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Molecular Study of Nodulation Division Genes and Integron Genes in Acinetobacter baumannii by Radwa A. Rabea, Maysaa El Sayed Zaki, Ehab M. Fahmy, Asmaa Fathelbab

Background: Acinetobacter is an opportunistic bacterial pathogen, primarily associated with hospital-acquired infections. Antibiotic resistance in Acinetobacter is mainly mediated by efflux systems. This study aimed to identify the prevalence of adeA, adeI, adeJ, and adeY genes in Acinetobacter baumannii (A. baumannii) by PCR, assess the presence of integron genes by polymerase chain reaction-restriction fragment length polymorphism (PCR-RFLP), and relate the presence of these genes to antimicrobial resistance of the clinically isolated A. baumannii.
Methods: The study included identification of Acinetobacter spp. and antimicrobial antibiotic susceptibility. PCR was performed for adeA, adeI, adeJ, and adeY genes. Detection of Integron (Intl) system was performed by PCR followed by restriction fragment length polymorphism (PCR-RFLP).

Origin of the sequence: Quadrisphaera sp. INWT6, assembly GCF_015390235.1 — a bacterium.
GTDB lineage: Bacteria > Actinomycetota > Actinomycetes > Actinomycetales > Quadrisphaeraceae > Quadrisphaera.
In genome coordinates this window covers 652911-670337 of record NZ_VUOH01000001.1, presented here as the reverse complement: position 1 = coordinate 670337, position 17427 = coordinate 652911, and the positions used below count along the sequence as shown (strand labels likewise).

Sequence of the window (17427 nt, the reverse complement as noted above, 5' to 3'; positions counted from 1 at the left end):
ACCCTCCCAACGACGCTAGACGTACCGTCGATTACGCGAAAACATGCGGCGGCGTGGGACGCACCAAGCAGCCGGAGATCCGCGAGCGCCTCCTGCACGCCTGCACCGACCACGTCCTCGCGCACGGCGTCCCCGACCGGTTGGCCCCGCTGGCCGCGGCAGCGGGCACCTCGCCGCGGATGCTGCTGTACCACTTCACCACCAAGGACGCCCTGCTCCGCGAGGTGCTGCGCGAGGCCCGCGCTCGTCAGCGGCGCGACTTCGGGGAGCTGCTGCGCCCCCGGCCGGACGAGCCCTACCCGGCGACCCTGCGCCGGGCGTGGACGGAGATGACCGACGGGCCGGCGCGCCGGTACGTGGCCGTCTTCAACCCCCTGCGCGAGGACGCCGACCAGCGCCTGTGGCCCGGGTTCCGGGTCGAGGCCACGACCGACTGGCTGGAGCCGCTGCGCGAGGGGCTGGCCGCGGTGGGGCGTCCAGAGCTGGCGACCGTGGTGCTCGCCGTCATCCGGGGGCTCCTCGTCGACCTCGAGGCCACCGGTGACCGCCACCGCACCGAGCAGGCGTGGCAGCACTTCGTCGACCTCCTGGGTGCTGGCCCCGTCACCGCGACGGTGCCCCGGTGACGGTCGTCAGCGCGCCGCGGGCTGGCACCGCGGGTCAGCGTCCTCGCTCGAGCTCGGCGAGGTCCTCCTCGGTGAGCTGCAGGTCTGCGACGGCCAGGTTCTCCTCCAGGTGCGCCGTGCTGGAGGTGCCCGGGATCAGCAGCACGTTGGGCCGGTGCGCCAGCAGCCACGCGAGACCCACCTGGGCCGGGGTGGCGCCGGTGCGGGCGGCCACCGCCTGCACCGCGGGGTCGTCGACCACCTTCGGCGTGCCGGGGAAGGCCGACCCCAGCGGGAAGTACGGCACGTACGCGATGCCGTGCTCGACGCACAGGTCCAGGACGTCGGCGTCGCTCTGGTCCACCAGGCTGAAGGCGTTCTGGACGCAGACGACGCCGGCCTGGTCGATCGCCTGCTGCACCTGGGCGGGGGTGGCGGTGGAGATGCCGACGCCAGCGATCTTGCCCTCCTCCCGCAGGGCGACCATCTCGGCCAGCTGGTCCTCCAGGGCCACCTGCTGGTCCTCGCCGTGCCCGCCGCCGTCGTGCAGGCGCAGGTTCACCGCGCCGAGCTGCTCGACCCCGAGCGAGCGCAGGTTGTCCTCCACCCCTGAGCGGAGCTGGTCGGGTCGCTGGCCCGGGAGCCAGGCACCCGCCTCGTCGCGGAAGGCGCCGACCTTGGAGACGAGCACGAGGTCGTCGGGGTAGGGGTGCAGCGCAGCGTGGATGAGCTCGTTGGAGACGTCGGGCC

Results: The frequency of Ade genes among isolates were 66%, 62%, 60%, and 2% for AdeJ, AdeI, AdeA, and AdeY genes, respectively. The intI gene was detected in 10% of the isolates. There was a statistically significant difference in resistance to amikacin, gentamicin, and tetracycline between A. baumanii positive. The most frequent association was between AdeJ, AdeA, and AdeI (31%).
Conclusions: Our study highlighted the high prevalence of AdeJ, AdeI, and AdeA in A. baumannii. Integron gene was detected with considerable frequency. There was a statistically significant association of these genes with resistance to aminoglycosides and tetracycline.

DOI: 10.7754/Clin.Lab.2020.200124